Parents -how has boarding school shaped your kid's college search?

Seems like just yesterday we were looking at secondary schools and now was are creating college visit lists.

I feel like Lizardkid will go into his college visits with a very different perspective than the majority of kids as he’s already lived away from home for 4 years. Now that he’s lived in a dorm, lived with other students, had relationships with teachers, experienced living on a campus and its relationship to the nearby town I feel like he will be able to factor these things into the general “feel” of his visits.

Has anyone that has already done tours felt that boarding school really helped your student hone into what they want?

It’s funny because older Lizardkid (non-boarding school) knew exactly what she was studying and wanted to say instate, so the decision was between 3 schools (due to her major). So easy. Current Lizardkid is all over the place, so I’m hoping the visits will focus him.

Interesting question. Kiddo has done a little bit of touring, not a lot yet.

I think he (a) wants to expand his horizons and feels ready to do it, so big schools and cities are more on the table than they would have been without boarding school, (b) he is completely unconcerned with how residential life will be, like he has btdt, and any ol’ dorm arrangement will be fine going forward, and (c) diversity is a front and center consideration.

Other than that, I think he is having a hard time focusing on the task of picking schools and drafting essays. His ideas have evolved in the past 6 months. But my guess is that is the same for a lot of rising seniors, no matter what school they attend. He feels a lot of pressure about it because prep school students and adults are intense about college, and it is all they are talking about right now. There is no escaping it.

My son wanted a contained campus with nearby college town or retail (just a street’s worth was fine) and strong school spirit, he didn’t like urban campuses with cars driving through etc. He ended up choosing ND because of the strong academics and campus culture and I think it’s a perfect fit for him.


My kid felt, based on BS, that a tight knit community and classroom engagement were really important. In his words “it works for me and I have the rest of my life to live in an overpriced city.” He did want to try a somewhat different part of the country. So he was a kid whose search focused on LACs.

I’ll note that several of his friends couldn’t wait to get out of a small community and to have some anonymity, so their BS experience drove them in the opposite direction.


In kid’s view, boarding school campus = liberal arts college atmosphere. Can’t do another 4 years at a LAC = boarding school campus.


That is an interesting comment, and what I would have expected.

What were some of the differences between an LAC and a non-LAC that your student focused on to make this comparison? For example, was it physical size, student body size, etc?

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This!! 100%.


Mix of wanting bigger city, STEM focus heading into college (for my kid).

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Similar experience / thoughts as @UltimaCroix & @familyrock that LACs seemed to be too similar of an experience to 4 years of boarding school.


Agree with others…for example, Kiddo does not want Boarding School 2.0 - which would be the case at a couple of schools within 45 minutes of our campus. Some students, however, actually DO WANT that same vibe/setting/size. One thing that GolfKiddo wants is a strong sense of community - not so much a size thing - and that is something that was embedded into the BS culture.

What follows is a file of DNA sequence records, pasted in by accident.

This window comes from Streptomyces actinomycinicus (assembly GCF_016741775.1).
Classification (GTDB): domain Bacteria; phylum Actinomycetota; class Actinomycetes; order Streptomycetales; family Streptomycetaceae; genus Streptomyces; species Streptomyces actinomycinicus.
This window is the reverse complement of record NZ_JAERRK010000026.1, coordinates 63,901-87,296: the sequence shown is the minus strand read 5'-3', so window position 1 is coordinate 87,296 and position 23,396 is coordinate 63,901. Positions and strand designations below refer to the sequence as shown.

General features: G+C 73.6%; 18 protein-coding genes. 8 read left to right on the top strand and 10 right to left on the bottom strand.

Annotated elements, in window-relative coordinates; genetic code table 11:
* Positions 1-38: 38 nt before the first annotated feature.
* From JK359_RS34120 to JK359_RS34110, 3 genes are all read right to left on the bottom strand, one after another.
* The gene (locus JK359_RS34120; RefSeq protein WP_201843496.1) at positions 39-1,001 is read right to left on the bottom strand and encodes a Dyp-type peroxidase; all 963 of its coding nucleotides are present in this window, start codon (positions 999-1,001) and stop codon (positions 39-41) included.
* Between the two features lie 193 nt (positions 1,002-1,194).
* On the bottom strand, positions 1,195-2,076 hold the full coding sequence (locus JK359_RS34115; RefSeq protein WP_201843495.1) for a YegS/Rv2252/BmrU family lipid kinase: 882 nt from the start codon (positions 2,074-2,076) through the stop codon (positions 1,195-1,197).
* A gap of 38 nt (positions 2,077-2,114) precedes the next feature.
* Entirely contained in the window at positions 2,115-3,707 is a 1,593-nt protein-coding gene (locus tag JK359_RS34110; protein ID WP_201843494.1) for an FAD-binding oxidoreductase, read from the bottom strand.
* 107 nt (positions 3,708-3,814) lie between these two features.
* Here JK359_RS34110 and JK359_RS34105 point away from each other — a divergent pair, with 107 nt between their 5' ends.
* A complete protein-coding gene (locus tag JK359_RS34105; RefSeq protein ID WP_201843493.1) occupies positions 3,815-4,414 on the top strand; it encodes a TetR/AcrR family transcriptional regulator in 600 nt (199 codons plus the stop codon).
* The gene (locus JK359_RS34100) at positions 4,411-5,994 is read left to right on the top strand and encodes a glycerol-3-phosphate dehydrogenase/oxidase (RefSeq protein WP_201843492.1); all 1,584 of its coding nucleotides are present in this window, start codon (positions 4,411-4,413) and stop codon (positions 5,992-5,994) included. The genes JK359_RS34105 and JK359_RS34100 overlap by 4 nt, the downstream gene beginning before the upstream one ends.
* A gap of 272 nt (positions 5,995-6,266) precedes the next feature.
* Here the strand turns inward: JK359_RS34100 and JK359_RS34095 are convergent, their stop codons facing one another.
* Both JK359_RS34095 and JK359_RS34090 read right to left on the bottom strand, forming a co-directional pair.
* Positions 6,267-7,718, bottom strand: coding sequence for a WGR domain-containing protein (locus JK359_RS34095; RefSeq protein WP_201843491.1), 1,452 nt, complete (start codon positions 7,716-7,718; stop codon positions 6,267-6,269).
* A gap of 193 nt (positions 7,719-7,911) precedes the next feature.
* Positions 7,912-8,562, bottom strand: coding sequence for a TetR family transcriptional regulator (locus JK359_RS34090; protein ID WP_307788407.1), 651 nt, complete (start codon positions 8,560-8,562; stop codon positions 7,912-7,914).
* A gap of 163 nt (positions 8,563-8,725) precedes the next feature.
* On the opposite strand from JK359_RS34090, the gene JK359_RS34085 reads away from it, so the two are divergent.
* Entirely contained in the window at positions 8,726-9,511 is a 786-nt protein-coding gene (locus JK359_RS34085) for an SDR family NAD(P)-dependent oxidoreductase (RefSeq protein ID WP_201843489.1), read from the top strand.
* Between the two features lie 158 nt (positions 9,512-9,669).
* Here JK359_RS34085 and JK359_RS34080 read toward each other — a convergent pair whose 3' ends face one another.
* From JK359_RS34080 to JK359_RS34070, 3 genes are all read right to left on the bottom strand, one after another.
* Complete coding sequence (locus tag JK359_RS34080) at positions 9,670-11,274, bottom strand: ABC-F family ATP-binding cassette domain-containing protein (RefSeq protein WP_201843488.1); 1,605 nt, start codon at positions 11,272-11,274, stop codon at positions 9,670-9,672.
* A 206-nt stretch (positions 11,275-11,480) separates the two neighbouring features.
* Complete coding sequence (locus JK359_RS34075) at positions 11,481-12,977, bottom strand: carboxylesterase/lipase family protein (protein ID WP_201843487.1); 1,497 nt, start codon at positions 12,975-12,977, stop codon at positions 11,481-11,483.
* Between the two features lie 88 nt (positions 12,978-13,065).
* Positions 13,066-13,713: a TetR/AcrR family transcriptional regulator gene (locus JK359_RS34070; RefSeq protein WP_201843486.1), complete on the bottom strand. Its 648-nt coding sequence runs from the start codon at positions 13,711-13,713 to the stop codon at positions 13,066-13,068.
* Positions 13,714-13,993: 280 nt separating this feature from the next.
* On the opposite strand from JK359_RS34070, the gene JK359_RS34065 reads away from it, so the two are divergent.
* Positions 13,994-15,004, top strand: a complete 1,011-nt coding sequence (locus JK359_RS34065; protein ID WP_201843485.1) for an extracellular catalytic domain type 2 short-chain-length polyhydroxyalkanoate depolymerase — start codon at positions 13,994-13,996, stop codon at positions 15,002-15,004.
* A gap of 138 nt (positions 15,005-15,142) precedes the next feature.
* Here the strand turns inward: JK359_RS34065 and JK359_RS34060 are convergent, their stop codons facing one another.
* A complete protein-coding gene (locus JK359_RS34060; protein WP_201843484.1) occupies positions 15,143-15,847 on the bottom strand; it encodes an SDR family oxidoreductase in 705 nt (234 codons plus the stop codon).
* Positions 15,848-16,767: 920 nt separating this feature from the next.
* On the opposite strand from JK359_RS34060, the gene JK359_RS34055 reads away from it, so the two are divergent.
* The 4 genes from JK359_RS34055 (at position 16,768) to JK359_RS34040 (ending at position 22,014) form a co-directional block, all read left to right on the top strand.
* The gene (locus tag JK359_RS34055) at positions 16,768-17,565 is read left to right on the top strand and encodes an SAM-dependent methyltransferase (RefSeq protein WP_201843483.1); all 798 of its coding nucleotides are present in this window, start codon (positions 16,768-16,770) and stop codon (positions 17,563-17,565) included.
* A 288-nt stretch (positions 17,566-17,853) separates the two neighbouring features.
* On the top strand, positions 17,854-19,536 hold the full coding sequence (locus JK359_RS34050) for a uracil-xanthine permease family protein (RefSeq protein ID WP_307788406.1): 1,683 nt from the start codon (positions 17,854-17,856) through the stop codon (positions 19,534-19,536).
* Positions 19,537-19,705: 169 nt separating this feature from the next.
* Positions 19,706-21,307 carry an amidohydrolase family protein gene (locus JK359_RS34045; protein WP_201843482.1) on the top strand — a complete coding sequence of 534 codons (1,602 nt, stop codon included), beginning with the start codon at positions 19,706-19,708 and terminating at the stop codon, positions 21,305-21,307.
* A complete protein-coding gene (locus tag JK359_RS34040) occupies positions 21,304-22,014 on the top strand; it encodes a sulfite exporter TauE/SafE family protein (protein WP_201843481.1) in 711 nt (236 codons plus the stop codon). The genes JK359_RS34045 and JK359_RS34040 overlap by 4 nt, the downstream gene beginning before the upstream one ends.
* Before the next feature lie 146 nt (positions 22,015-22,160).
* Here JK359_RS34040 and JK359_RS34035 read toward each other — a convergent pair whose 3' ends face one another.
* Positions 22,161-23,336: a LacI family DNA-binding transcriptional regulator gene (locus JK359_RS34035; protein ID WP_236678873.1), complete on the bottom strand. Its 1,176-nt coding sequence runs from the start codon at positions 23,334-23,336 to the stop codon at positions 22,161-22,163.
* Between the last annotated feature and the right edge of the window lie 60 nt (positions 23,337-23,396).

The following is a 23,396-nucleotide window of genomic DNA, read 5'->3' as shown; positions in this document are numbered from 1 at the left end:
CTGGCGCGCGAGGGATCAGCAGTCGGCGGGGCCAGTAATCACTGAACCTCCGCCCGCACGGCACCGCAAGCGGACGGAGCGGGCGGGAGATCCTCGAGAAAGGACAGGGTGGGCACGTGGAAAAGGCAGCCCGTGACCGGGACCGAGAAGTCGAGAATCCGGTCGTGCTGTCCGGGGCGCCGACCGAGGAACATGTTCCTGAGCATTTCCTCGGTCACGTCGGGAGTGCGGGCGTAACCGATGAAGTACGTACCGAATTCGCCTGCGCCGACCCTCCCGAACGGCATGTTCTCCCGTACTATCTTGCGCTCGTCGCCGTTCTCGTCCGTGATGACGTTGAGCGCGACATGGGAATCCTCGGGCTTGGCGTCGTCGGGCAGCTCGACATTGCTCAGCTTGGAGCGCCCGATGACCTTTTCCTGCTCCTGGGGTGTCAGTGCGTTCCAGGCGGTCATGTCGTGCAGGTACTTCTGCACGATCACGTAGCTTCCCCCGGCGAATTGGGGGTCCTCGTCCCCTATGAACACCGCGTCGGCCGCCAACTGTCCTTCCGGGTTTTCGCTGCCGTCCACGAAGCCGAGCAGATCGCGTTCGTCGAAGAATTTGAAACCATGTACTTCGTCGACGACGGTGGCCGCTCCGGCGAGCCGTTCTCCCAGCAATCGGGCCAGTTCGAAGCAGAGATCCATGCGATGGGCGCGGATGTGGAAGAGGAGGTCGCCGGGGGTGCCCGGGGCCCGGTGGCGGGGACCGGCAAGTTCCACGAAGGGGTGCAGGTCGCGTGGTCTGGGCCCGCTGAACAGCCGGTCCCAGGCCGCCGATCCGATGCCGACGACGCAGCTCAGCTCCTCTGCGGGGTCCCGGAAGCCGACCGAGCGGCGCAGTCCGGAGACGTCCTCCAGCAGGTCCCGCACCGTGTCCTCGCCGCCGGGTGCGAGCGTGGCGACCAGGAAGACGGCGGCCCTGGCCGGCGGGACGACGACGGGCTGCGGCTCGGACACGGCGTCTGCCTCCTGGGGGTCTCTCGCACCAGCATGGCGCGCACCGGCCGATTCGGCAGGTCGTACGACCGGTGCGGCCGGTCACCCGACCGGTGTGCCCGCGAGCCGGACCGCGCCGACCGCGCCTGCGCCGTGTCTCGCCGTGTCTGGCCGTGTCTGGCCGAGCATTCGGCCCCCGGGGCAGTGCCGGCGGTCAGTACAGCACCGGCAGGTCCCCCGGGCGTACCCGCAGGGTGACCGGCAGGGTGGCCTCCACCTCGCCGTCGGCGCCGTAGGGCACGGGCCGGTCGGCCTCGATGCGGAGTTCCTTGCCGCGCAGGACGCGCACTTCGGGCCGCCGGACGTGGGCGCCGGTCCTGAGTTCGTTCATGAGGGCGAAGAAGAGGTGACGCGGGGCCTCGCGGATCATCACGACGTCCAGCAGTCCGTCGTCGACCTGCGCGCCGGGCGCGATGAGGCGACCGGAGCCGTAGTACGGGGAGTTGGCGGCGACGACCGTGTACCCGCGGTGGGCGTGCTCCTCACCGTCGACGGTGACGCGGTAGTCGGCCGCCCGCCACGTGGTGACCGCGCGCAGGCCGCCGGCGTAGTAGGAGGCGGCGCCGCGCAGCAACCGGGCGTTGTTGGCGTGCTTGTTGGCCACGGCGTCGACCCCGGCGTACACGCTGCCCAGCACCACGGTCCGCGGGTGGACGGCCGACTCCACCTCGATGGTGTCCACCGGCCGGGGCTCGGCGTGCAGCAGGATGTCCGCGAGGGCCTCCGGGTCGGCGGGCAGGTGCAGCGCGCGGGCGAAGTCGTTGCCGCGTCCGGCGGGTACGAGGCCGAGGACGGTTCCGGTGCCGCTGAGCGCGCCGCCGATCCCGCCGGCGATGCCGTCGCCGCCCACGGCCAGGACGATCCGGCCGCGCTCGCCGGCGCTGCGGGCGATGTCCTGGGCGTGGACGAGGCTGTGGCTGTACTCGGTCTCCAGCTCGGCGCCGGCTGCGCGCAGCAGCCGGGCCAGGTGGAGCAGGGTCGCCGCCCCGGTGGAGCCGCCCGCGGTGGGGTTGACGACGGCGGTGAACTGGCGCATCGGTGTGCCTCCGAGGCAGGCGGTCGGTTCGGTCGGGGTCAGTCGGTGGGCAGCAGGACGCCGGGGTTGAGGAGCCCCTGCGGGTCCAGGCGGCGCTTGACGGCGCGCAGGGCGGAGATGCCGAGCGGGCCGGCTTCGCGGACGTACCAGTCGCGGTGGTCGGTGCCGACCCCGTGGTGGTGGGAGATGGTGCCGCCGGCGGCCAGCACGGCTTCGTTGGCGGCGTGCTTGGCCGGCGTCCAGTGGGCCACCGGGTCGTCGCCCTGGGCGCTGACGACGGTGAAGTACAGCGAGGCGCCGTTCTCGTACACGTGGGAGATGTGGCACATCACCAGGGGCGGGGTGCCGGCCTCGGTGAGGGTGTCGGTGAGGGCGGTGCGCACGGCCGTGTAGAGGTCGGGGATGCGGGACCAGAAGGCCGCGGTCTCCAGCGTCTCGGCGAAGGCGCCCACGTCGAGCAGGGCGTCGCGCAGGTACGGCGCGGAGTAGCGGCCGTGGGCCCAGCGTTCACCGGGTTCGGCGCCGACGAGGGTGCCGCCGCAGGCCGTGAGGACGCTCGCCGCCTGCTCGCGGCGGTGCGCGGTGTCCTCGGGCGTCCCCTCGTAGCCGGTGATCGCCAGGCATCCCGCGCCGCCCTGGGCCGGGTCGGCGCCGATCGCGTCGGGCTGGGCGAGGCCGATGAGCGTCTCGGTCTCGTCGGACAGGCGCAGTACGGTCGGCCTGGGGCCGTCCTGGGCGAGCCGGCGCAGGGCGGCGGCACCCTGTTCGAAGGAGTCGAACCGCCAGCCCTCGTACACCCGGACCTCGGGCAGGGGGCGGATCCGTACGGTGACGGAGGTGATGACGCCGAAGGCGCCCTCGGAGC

Most of the students we know who attend boarding school are already experienced with living away from home. Do you think going to BS makes students more open to going to college in different regions? My student has told me that the school community and culture is more important than size or location.

Personally (please don’t attack me for saying this), I believe the BS experience has made us (parents & student) more discerning about how to choose a college than we would have been without this experience. I believe we know better questions now than if we had not gone to BS to ask @ certain aspects of academic life, as well as social life, to look for in a best fit college.


The “knowing what questions to ask” is an interesting thing. I feel like we have fewer questions overall. Kiddo knows what it is like to live in a dorm, just not one where there isn’t a dorm parent right there. I gravitate towards schools that have a residential college set up, because it is familiar, but kiddo doesn’t care. I know what it is like to live in an unsupervised, co-ed, drunken party den, but he doesn’t. He says he doesn’t care. So that doesn’t leave a lot of questions for the residential life part of the tour.

For the academic component- He likes small, discussion-based classes and projects more than tests. But he would probably have reached the same conclusion no matter where he went to high school, and you can easily find info on class size on websites and in books.

What he needs to know is how long it takes to get to class, are his people easy to find, how comfortable does the campus feel, does he like the food options, how stressed and competitive are the students, are the profs accessible, and do the academic programs have the depth and breadth he wants. That’s all pretty normal stuff.

Oversimplifying, but my guess is that boarding school crystallizes for kids who thrive in very specific conditions what those deal-breakers are. That is super important to know what fits before you buy four years of college. For others, they have a better sense of how adaptable they can be, which makes the search for fit harder. I think kiddo would have a much narrower school list without boarding school, because he would have had what he thinks are deal breakers that aren’t anymore. For example, he would have assumed he needed a small LAC in the boondocks before, but now he is all in for city living.